DeKALB – Last spring, Northern Illinois’ offensive line was trying to prove itself.
The group had lost four starters from the 2011 season, looking to get into a rhythm.
This spring, it’s a complete 180 from last April. All five starters from an offensive line that was a big surprise last year are back, although left tackle Tyler Loos, a second-team All-MAC selection in 2012, isn’t taking part in spring drills after suffering a broken tibia in the fourth quarter of the Toledo game.
Heading into the 2012 season, there were a lot of question marks concerning the offensive line. This time around, there isn’t much doubt surrounding the group’s ability. However, the line still feels like it has something to prove after a performance in the Orange Bowl when they were pushed around by Florida State’s strong defensive line.
“The thing about the Orange Bowl was we didn’t play our best and we left a lot of things on film that we didn’t want,” senior guard Jared Volk said. “That kind of put a chip on our shoulder, made us work even harder. We got a bad taste in our mouths and we want to get that out of our mouth.”
Ryan Brown, who’s taking Loos’ spot at left tackle this spring after playing the last three games of the season there last year, said the line lacked the minor details in the Orange Bowl, such as playing lower and being more physical.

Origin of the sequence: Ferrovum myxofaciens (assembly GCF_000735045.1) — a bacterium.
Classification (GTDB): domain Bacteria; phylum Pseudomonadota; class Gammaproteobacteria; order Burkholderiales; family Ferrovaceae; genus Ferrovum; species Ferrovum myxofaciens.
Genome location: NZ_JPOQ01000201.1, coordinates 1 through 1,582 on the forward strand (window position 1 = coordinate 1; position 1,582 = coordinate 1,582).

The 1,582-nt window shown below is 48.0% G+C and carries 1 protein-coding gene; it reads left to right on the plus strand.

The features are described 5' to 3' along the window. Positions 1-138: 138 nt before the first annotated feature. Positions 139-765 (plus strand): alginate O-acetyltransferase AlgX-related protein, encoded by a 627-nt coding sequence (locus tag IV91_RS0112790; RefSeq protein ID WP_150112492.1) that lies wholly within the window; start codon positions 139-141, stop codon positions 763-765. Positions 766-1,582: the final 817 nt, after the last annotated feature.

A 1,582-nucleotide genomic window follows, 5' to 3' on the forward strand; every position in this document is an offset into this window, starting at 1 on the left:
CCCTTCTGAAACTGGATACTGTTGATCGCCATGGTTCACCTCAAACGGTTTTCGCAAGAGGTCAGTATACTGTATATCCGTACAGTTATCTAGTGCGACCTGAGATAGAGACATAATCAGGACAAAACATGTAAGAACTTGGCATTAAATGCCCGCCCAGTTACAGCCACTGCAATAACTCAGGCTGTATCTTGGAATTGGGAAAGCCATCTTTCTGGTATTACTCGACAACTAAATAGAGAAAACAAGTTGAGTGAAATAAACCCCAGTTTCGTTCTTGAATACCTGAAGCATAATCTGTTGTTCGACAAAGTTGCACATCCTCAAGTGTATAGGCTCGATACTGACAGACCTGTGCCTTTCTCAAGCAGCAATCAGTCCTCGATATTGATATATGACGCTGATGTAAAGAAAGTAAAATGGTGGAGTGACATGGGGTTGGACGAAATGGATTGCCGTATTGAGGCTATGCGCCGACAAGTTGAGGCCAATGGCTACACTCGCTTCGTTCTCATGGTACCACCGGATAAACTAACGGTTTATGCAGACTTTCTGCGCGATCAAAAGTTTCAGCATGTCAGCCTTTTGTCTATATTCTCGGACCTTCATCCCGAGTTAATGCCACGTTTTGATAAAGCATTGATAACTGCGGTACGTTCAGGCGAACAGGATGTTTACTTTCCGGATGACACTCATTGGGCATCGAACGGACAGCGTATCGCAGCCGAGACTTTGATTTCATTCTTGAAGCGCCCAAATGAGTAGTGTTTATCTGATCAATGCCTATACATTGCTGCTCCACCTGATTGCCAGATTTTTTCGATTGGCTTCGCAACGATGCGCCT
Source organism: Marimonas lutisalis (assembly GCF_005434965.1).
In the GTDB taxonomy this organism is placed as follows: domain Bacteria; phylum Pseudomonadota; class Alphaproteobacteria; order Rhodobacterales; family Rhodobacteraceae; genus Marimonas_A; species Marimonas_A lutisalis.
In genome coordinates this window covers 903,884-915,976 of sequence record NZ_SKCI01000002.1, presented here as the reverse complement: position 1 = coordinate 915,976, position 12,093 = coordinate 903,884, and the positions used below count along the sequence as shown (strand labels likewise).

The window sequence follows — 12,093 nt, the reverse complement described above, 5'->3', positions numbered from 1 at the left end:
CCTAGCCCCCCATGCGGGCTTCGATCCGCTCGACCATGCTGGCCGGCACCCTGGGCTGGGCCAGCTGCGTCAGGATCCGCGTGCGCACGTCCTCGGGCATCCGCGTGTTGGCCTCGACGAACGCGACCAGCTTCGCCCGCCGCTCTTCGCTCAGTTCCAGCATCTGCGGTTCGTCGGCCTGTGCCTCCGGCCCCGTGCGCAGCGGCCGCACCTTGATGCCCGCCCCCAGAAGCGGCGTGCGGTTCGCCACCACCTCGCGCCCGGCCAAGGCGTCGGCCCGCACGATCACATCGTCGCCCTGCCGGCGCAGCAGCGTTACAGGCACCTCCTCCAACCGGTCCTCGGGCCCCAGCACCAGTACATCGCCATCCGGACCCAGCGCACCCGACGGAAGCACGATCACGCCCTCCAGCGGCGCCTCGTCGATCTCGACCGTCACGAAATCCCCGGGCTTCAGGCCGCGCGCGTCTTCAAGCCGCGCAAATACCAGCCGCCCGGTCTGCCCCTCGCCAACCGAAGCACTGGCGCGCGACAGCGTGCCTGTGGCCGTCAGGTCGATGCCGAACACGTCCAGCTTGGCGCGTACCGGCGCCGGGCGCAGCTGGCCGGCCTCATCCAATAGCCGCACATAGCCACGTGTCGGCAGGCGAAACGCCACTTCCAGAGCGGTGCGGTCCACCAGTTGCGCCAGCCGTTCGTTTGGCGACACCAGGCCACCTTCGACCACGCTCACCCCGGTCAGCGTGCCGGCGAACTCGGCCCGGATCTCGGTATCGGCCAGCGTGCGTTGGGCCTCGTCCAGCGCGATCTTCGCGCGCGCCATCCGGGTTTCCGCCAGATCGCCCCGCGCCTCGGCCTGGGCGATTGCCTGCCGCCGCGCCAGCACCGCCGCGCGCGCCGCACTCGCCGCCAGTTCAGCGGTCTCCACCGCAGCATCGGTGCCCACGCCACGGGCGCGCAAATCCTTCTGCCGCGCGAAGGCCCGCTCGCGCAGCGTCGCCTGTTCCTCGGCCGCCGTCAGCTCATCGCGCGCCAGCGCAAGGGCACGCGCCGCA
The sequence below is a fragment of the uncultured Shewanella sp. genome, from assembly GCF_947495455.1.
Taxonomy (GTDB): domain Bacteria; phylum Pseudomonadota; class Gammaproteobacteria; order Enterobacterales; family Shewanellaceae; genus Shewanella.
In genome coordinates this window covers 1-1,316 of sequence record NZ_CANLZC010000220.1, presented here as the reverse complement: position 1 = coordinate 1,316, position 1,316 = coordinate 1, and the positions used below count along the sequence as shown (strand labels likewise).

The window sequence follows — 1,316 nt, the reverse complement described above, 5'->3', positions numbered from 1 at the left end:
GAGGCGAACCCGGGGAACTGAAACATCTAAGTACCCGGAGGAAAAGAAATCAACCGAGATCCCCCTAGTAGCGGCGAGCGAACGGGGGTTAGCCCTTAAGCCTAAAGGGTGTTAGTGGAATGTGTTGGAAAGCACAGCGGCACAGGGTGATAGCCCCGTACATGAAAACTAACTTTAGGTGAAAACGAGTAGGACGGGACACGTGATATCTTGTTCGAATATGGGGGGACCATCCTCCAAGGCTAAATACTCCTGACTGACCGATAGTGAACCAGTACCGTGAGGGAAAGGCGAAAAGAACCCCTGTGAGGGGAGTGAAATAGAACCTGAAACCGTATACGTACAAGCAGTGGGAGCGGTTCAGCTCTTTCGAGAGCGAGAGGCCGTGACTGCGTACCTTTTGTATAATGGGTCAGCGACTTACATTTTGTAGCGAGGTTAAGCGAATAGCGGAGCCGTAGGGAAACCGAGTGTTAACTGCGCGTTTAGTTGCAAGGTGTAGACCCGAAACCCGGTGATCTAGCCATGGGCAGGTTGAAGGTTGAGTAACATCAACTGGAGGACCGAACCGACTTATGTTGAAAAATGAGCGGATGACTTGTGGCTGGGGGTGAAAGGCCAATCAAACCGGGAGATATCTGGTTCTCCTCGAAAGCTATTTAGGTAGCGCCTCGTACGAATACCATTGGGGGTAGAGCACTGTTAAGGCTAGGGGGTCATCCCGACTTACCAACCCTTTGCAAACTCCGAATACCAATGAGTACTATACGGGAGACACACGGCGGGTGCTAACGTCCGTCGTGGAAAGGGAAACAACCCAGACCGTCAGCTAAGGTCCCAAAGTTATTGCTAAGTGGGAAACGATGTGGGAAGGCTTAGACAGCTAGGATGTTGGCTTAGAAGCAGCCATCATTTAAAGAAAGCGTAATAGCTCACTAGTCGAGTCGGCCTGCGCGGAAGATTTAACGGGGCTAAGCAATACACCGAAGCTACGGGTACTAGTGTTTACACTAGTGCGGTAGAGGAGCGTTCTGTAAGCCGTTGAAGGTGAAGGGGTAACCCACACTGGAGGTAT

“It really exposed us,” he said. “Those are the teams we really want to play against all the time, and we really need to prove ourselves.”
Chemistry is something the group didn’t necessarily feature last spring. It took time and practice reps for it to really develop shape. For the most part, the offensive line stayed healthy once the season began. Starting center Logan Pegram was lost for the season because of a lower leg fracture in fall camp, but the unit stayed in tact prior to Loos’ injury.
This spring, there’s already cohesiveness.
“We know how everyone plays, we know everyone’s tendancies,” Volk said. “So we’re really comfortable with each other.”
NIU head coach Rod Carey is certainly familiar with his veteran line, having coached them in 2011 and 2012. He’s come to expect a lot, even using the word “dominance.”
“You’ve got everybody coming back. They’ve all worked together and they all know each other,” Carey said. “I want to see that unspoken communication where they can adjust on the fly, and I want to see that dominance that they need to [have] all the time. Not some of the time, all the time.”